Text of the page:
IGIS was pleased to attend an excellent “Forest and Shrubland LiDAR Derived Products Workshop” jointly held by the California Natural Resources Agency (CNRA) and California Department of Conservation (DOC), on March 17th.
CNRA has a budget for supporting the development of useful/high value data products that can support forest and shrubland planning and management decisions, including for emergency response. In the interest of seeking feedback from experts and potential users of such data products across the state of California, the goal of this workshop was to gather information for prioritizing LiDAR derived products for fire, vegetation, biodiversity, hydrology, climate change, and public safety decisions in California's forests and shrublands.
The workshop began with an outstanding presentation by Dr. Nathaniel (Nate) Roth (DOC), which provided a brief introduction to LiDAR (light detection and ranging), and operation derived products of this technology. Kass Green and Mark Tukman, from Tukman Geospatial, then presented several excellent use case examples of LiDAR in California, including for: topographic and hydrologic mapping, fine scale vegetation mapping, forest health and management, and vegetation/fuel mapping for forest fire planning and assessing impacts. Next came another impressive presentation by David (DJ) Bandrowski from the Yurok Tribe Fisheries Department, which cited multiple examples of how LiDAR and aerial imagery have been used for management and restoration of forest ecosystems within the Klamath River Basin. These examples include for: Sediment flux, transport and change following dam removal, point cloud classifications of vegetation vs. bare ground, designing and modeling river systems for planning and assessment, and finally for construction projects.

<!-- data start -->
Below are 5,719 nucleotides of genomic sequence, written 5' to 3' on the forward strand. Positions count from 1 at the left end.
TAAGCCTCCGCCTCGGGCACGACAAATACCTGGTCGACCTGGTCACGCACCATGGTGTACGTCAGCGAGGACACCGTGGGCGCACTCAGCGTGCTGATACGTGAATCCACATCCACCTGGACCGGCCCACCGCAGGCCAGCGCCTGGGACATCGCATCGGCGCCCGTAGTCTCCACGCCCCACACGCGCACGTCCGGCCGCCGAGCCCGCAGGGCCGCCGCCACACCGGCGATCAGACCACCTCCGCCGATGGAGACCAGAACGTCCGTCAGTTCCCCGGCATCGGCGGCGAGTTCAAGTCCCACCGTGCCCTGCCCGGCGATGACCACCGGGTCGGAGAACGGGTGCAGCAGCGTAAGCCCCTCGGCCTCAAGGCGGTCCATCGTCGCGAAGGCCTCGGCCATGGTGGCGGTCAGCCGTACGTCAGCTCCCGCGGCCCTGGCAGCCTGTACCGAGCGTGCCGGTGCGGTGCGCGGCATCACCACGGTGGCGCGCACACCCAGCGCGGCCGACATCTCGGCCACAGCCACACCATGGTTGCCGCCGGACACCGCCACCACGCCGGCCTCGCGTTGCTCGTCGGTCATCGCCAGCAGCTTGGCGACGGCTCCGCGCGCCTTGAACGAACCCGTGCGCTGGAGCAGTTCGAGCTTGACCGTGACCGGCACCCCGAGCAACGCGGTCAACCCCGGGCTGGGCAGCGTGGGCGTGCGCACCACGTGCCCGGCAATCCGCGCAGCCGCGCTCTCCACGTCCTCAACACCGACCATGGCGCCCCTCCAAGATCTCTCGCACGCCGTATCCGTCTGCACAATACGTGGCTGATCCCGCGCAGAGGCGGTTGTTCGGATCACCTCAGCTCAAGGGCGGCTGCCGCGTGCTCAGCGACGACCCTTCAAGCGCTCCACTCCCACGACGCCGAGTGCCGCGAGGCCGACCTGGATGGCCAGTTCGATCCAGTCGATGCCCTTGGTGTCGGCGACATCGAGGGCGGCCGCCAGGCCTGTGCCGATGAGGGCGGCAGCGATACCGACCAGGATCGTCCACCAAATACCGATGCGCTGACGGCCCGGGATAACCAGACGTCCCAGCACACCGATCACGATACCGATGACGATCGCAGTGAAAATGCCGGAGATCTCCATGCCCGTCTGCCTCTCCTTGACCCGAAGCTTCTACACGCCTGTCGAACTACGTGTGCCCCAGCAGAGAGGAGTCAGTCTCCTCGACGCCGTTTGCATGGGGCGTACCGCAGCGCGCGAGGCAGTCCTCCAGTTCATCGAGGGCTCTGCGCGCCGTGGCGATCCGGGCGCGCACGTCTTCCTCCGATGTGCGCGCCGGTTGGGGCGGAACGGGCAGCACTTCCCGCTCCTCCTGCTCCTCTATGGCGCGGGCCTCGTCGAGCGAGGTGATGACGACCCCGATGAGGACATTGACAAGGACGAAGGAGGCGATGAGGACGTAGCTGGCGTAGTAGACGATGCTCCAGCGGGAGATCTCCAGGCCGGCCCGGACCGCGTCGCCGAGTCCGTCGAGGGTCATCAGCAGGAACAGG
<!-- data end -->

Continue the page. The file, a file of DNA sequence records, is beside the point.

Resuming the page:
The workshop concluded with a series of surveys, conducted in ESRI's Survey 123 application, to assess and prioritize the needs of the 179 attendees at the workshop, as a representative sample of prospective users. The results of these surveys will undoubtedly be used to steer the allocation of funds provided to CNRA by the California State Legislature to have the most efficient and valuable impacts possible.
A great thanks is owed to Dr. Nathaniel (Nate) Roth, and all the people at DOC and CNRA, for hosting this workshop, as well as the outstanding contributors from Tukman Geospatial and the Yurok Tribe.
Sean Hogan and Shane Feirer
University of California
Division of Agriculture and Natural Resources
Informatics and GIS Statewide Program